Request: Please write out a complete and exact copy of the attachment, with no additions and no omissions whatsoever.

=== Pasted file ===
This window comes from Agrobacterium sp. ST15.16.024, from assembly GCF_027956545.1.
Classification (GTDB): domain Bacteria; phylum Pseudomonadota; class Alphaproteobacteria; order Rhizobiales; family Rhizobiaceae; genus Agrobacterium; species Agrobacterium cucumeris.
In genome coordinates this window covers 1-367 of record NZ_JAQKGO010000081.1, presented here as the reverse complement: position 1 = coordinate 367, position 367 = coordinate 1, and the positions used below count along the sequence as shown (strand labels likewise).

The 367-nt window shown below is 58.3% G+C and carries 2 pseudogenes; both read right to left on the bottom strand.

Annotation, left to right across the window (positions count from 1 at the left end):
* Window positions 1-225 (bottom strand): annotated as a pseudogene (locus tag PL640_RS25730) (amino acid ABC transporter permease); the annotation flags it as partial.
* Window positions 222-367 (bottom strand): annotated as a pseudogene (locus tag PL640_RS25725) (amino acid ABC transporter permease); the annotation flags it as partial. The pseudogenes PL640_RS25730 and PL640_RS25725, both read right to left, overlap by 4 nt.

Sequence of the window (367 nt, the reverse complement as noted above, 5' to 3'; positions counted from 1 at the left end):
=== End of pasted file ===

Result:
This window comes from Agrobacterium sp. ST15.16.024, from assembly GCF_027956545.1.
Classification (GTDB): domain Bacteria; phylum Pseudomonadota; class Alphaproteobacteria; order Rhizobiales; family Rhizobiaceae; genus Agrobacterium; species Agrobacterium cucumeris.
In genome coordinates this window covers 1-367 of record NZ_JAQKGO010000081.1, presented here as the reverse complement: position 1 = coordinate 367, position 367 = coordinate 1, and the positions used below count along the sequence as shown (strand labels likewise).

The 367-nt window shown below is 58.3% G+C and carries 2 pseudogenes; both read right to left on the bottom strand.

Annotation, left to right across the window (positions count from 1 at the left end):
* Window positions 1-225 (bottom strand): annotated as a pseudogene (locus tag PL640_RS25730) (amino acid ABC transporter permease); the annotation flags it as partial.
* Window positions 222-367 (bottom strand): annotated as a pseudogene (locus tag PL640_RS25725) (amino acid ABC transporter permease); the annotation flags it as partial. The pseudogenes PL640_RS25730 and PL640_RS25725, both read right to left, overlap by 4 nt.

Sequence of the window (367 nt, the reverse complement as noted above, 5' to 3'; positions counted from 1 at the left end):